When I first heard that this film was in production I was hesitant to the point of having zero desire to see it. My apprehension was that Hollywood would get its filthy hands mingled into another childhood favorite and pervert it. Peppermint Patty would be a lesbian, a new gay character would join the group, bathroom humor, sexual innuendo and so on. Those worries seemed false as I started to read reviews of the movie. The ones that had liberals smashing it was the icing on the cake and I decided we would go as a family. Was it worth it?
Charlie Brown (voiced by Noah Schnapp) isn’t the most popular kid in school. Despite all of his best efforts, he never seems to get anything right but fails miserably. Yet he never gives up his desire to get things done, whether it is keeping his kite away from the kite eating tree or impressing other kids with the skills he does have. When a little red-haired girl comes to the neighborhood, Charlie focuses on ways he can impress her with the help of his trusty dog Snoopy. Yet it seems, the harder he tries, the harder it is he will ever get the chance to talk with her, let alone impress her.
What an extremely impressive movie. It impresses on every aspect, from voice acting to direction. If Charles M. Schulz were alive today I believe he would be extremely happy with the end product his family was able to transfer to the big screen. The animation is nostalgic and brings back many memories for those of us who grew up on the movies and holiday specials. It is flawless and a welcome addition to what we have now, as it keeps the simplicity of what came before and it still affects the audience. Each voice actor is downright perfect and brings a little something special to each character. The addition to little nods here and there from past movies, specials and comic strips were fun to catch and I expect to find even more when I rewatch it on its initial home release.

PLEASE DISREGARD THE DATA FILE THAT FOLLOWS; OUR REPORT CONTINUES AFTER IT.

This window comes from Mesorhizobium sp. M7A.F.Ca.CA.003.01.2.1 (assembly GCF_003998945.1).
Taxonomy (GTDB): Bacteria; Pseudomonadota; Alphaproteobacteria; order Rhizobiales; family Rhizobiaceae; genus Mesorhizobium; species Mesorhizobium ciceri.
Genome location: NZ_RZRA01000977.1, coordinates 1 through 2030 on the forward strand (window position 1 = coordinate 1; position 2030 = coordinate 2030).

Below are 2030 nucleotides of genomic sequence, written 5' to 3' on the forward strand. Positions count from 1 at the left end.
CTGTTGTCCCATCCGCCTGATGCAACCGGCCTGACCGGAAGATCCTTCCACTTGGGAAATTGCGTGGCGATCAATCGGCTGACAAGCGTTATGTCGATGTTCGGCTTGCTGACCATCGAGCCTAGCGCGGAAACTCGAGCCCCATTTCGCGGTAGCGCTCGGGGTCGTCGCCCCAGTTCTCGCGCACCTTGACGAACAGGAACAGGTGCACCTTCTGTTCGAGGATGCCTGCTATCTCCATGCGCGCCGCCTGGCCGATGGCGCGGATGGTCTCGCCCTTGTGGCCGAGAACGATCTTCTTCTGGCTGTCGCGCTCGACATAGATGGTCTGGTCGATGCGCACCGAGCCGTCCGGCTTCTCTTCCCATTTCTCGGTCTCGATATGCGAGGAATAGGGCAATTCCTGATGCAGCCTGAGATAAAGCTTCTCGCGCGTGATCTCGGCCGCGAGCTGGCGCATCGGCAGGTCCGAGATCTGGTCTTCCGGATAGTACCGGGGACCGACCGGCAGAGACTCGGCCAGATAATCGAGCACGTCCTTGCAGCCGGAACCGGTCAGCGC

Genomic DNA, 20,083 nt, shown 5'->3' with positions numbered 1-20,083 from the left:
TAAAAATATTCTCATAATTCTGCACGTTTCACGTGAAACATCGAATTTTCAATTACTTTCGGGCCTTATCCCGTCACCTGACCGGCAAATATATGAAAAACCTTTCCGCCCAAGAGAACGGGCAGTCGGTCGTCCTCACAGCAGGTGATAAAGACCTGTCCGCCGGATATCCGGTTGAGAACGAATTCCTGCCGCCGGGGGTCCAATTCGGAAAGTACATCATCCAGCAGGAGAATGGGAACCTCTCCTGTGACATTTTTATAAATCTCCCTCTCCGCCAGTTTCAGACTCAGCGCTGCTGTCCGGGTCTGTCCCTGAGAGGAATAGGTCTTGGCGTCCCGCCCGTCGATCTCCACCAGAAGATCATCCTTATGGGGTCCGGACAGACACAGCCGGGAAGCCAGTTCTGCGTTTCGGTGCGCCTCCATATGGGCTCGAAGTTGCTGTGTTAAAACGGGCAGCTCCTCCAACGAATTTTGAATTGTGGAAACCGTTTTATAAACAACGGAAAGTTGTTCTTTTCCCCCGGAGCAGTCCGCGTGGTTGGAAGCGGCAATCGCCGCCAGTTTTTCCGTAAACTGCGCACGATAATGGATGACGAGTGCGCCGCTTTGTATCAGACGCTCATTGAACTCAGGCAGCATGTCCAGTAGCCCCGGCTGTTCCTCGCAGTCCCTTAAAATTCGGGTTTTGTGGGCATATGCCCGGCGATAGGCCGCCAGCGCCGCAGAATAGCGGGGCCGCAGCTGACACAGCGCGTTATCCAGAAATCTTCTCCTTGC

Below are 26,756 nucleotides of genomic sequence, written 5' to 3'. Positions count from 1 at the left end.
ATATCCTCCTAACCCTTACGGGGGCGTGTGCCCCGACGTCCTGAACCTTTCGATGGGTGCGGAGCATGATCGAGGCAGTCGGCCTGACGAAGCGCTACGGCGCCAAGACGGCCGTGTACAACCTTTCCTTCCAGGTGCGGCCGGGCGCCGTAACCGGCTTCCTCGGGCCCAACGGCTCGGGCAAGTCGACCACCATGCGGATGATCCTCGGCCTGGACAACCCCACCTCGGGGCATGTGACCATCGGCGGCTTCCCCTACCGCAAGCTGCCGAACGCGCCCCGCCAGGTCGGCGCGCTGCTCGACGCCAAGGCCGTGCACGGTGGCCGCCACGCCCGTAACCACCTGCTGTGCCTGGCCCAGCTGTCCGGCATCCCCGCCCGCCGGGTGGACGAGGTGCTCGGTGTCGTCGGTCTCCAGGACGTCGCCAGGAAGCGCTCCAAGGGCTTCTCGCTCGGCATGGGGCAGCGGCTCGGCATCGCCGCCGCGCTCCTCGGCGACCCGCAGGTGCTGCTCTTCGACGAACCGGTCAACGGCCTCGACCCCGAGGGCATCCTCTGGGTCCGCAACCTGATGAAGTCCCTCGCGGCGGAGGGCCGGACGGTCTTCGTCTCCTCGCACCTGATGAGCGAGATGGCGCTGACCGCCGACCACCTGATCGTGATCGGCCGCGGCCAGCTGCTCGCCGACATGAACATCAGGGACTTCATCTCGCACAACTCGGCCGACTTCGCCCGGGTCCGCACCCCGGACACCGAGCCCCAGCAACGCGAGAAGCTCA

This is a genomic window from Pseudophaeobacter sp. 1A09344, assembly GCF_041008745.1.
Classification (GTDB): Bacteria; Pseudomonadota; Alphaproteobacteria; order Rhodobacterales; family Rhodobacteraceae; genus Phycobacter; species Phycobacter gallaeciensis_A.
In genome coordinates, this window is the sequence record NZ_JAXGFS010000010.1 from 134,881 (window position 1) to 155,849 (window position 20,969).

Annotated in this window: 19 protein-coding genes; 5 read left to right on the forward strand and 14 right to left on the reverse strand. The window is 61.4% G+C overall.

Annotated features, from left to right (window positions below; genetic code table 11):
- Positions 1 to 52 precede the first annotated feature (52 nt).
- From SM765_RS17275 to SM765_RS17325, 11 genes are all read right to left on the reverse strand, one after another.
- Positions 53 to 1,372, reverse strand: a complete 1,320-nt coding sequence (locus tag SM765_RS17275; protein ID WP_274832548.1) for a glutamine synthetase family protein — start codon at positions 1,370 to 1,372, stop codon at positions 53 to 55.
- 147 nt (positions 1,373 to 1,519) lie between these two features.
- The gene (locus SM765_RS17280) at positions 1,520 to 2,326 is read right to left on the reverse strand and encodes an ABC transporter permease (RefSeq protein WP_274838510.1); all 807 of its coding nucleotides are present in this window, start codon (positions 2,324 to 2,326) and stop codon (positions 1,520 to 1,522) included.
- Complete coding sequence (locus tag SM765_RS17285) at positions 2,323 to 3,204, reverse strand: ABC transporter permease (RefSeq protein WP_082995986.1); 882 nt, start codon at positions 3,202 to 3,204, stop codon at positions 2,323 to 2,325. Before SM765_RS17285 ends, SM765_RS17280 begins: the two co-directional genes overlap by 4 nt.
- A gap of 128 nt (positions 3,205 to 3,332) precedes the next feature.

The biggest and strongest aspect of the movie is its simple theme and general desire to be wholesome and very family oriented. You will not regret bringing your kid to this film. My wife and I both agreed that we had not seen a movie this inoffensive and wholesome for years. Charlie Browns actions throughout the movie are admirable and ones that should be applauded. He is a perseverant character that never seems to give up. When he is knocked down he gets right back up and still has the optimism to think that next time will be better. From helping family over doing what you practiced and practiced doing to telling the truth when it will hurt you the most, this movie is wall to wall morally upright. I can’t think of a better movie out there that would satisfy the entire family like The Peanuts Movie will.
This is the movie to see this holiday weekend.
4 stars out of 4